Weekly Letter to President Obama
Copyright © 2010
ofthisandthat.org. All rights
INAUGURATION, January 20, 2009
Drunk in its stale air
For two hundred years.
Fettered in mind and body,
The soul, the safe escape
To let me breathe the cries
Of my heart singing
Tears of mel-an-choly.
The tears flow free today
Washing the stains of blood
And sweat in brotherhood.
Raise the curtain then an'
Let the world look in
On this promised land --
We breathe free today.... almost.
--- Arshad M. Khan
We will be known forever by the tracks we leave.
--- Native American proverb
April 11, 2014
Mr. President: Among the usual news -- and appalling as it is for some of this week's
news to be 'usual' in a first-world democracy, sadly its a fact -- the question of torture
So what was the 'usual' news? While the memorial service was being held for victims
of last week's mass shooting, a 16-year old student went berserk in his school:
wielding two knives he managed to kill some of his fellow students and wound many
more. An incident, so horrifying it would have occupied weeks of soul-searching,
psychological analysis and social commentary a few decades ago, was soon buried in
other news like the long-expected resignation of Kathleen Sebelius. So how has
mass murder become so frequent an event during this administration? Perhaps the
seemingly favored option of political mass murder and mayhem unleashed on so
many countries filling our TV screens numbs the slightly unbalanced to violence, and
even more so the mayhem soldiers have witnessed in person.
The torture report in the news this week was the less usual item. According to Mr.
Bush, we do not torture; according to his Vice President, water-boarding is a little
dunking. Developed during the Spanish Inquisition and learned by the U.S. in the
former Spanish colony of the Philippines while fighting an insurrection following the
U.S. takeover from the Spanish, water-boarding is so excruciating and effective, it was
called the water cure by the Inquisition because Muslims and Jews subjected to it
would accept Christian doctrine and thus be 'cured'. Vice President Cheney's little
dunking prohibited by the 1949 Geneva Convention on torture has now obliged him to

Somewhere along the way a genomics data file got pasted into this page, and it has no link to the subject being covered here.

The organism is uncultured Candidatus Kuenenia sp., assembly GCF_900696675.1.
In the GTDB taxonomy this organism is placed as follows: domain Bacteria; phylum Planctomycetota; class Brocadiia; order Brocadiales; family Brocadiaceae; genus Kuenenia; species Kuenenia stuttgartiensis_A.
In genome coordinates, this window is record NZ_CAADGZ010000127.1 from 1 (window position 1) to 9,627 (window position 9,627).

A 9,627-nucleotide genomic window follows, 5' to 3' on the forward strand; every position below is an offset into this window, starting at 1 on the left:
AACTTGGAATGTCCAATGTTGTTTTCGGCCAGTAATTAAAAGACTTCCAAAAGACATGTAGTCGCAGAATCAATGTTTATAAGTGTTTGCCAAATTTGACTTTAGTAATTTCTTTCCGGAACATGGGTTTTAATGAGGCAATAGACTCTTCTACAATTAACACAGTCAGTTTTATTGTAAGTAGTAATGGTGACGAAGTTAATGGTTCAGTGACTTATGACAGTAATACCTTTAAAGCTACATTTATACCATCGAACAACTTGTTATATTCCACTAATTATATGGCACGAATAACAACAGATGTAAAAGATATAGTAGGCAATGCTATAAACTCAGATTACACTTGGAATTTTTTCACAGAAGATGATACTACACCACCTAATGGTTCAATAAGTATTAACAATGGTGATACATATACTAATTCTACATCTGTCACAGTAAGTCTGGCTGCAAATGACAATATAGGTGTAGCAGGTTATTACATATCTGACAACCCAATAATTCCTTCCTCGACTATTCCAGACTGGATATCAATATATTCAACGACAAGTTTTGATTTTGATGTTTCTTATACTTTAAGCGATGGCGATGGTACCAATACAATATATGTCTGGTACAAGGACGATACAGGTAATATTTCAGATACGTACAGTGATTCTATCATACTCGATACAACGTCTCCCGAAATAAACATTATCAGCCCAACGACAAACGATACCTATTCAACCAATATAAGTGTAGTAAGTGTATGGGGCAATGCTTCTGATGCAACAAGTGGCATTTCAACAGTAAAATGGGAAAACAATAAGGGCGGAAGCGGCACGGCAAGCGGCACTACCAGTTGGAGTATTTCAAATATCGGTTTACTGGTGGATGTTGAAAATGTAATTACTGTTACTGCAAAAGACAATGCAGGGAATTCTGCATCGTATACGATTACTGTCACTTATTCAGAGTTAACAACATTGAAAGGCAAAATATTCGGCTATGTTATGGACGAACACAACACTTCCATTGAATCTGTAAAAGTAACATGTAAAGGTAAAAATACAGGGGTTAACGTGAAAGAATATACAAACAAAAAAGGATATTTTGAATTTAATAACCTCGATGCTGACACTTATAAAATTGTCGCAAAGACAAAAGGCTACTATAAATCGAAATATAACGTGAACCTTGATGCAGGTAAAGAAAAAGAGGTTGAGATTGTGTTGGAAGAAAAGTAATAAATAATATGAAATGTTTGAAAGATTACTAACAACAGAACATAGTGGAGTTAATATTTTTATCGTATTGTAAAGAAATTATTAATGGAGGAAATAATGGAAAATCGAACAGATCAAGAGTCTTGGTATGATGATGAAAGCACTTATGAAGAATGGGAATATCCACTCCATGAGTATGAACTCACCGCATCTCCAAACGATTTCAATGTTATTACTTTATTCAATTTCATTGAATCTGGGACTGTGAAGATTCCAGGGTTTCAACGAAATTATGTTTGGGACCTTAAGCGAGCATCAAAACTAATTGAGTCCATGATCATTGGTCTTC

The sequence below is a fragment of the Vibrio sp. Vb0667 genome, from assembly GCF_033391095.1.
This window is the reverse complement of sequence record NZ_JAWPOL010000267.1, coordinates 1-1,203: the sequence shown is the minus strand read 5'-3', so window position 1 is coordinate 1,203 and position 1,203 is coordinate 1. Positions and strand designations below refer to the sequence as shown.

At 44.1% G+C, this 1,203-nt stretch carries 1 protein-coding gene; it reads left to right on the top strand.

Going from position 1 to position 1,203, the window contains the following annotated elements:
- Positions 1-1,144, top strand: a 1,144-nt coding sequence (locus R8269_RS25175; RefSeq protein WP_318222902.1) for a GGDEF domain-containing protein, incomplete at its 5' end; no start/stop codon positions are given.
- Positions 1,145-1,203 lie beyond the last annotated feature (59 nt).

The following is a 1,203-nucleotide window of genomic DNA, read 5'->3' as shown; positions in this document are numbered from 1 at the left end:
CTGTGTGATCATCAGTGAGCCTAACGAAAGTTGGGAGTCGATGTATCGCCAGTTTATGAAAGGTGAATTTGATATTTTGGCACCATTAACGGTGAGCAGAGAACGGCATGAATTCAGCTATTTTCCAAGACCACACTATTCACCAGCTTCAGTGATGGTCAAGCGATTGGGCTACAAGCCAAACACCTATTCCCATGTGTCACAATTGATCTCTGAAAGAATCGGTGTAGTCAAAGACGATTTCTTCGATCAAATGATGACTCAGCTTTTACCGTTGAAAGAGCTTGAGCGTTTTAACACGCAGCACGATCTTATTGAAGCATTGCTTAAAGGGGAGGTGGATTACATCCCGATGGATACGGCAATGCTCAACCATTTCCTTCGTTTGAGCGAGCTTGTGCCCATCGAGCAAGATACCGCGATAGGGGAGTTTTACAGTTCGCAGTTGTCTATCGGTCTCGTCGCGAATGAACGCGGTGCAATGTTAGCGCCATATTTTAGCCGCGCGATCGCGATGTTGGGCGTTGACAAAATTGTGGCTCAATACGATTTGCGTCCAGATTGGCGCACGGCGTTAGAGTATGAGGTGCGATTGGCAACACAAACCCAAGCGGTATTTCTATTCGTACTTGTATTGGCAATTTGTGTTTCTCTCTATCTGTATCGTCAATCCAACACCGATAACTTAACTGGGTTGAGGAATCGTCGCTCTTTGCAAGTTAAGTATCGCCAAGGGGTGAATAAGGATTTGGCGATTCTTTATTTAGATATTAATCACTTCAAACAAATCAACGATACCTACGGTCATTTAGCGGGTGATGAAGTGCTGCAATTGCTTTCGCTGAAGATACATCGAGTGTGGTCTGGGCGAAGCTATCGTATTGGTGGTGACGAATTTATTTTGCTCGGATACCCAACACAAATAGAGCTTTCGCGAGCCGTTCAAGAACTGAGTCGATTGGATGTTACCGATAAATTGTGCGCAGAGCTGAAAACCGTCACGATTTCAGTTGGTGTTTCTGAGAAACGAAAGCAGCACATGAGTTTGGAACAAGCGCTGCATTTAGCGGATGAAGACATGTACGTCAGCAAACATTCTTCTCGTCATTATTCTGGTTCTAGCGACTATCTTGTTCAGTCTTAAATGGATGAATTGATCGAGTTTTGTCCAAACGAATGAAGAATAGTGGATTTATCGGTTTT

confine himself to the United States. It is also reliably reported by University of
Wisconsin Professor Alfred McCoy that President Bush canceled a trip to Switzerland
in 2011 when there was a question he might be arrested. Rendition is also forbidden
by Article 3 of the Convention, and several U.S. operatives including a colonel have
been convicted and sentenced in Italy; their convictions upheld by the Italian
equivalent of our Supreme Court.
Meanwhile, John Yoo, the man who proffered the tortuous, shabby, sham, and now
indefensible legal advice permitting the torture, sorry, 'enhanced interrogation
techniques' is safe (so far) in his sinecure at Berkeley; he also writes a column for
Rupert Murdoch's Wall Street Journal. Mr. Yoo has now been sanctioned by Russia.
An executive summary of the Senate Committee's report on torture is awaiting
security clearance before release. But executive summaries are often a whitewash. It
certainly was the case for the scandalous CIA drug funding of the Contras when the
executive summary carefully elided any drug connection while the actual report
laboriously detailed meetings and contacts. To truly turn the page on the torture
ignominy the complete report needs to be released; as is evident, the executive
summary is not sufficient.
Thanks to McClatchy News Service we know the report questions the legal basis for
the CIA's use of water-boarding and other techniques tantamount to torture. The
agency has also evaded or misled the standard attempts and processes for oversight
including the Justice Department, the White House and of course Congress. Senator
Feinstein has charged the CIA with intimidation of her staffers as well as spying on
Should security services be allowed to run amok in a democracy? At this stage they
are not going to be prosecuted. That much is clear but surely the facts should be
made public to prevent such degeneration in the future.